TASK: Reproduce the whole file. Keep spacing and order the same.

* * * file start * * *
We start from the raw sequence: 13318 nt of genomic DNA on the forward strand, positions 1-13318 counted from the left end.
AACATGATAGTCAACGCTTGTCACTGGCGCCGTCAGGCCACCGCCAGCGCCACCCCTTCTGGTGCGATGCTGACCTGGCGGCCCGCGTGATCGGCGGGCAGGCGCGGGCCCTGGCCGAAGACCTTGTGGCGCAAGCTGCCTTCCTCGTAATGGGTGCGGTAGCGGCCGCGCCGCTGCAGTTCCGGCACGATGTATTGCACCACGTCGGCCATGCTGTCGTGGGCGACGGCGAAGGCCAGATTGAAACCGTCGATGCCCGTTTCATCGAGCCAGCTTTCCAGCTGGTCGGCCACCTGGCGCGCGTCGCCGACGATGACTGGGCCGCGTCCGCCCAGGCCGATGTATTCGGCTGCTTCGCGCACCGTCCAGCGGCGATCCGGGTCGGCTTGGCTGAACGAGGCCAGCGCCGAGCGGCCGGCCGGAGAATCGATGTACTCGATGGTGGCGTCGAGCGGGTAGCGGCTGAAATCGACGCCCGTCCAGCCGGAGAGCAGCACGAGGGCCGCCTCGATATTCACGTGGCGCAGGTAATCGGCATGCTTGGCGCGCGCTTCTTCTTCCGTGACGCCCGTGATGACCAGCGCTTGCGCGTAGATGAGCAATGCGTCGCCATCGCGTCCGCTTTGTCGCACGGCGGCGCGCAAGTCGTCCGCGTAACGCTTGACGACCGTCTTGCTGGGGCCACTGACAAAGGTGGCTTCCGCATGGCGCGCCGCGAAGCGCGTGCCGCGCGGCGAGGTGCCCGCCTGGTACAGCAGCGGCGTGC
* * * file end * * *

We start from the raw sequence: 13318 nt of genomic DNA on the forward strand, positions 1-13318 counted from the left end.
AACATGATAGTCAACGCTTGTCACTGGCGCCGTCAGGCCACCGCCAGCGCCACCCCTTCTGGTGCGATGCTGACCTGGCGGCCCGCGTGATCGGCGGGCAGGCGCGGGCCCTGGCCGAAGACCTTGTGGCGCAAGCTGCCTTCCTCGTAATGGGTGCGGTAGCGGCCGCGCCGCTGCAGTTCCGGCACGATGTATTGCACCACGTCGGCCATGCTGTCGTGGGCGACGGCGAAGGCCAGATTGAAACCGTCGATGCCCGTTTCATCGAGCCAGCTTTCCAGCTGGTCGGCCACCTGGCGCGCGTCGCCGACGATGACTGGGCCGCGTCCGCCCAGGCCGATGTATTCGGCTGCTTCGCGCACCGTCCAGCGGCGATCCGGGTCGGCTTGGCTGAACGAGGCCAGCGCCGAGCGGCCGGCCGGAGAATCGATGTACTCGATGGTGGCGTCGAGCGGGTAGCGGCTGAAATCGACGCCCGTCCAGCCGGAGAGCAGCACGAGGGCCGCCTCGATATTCACGTGGCGCAGGTAATCGGCATGCTTGGCGCGCGCTTCTTCTTCCGTGACGCCCGTGATGACCAGCGCTTGCGCGTAGATGAGCAATGCGTCGCCATCGCGTCCGCTTTGTCGCACGGCGGCGCGCAAGTCGTCCGCGTAACGCTTGACGACCGTCTTGCTGGGGCCACTGACAAAGGTGGCTTCCGCATGGCGCGCCGCGAAGCGCGTGCCGCGCGGCGAGGTGCCCGCCTGGTACAGCAGCGGCGTGC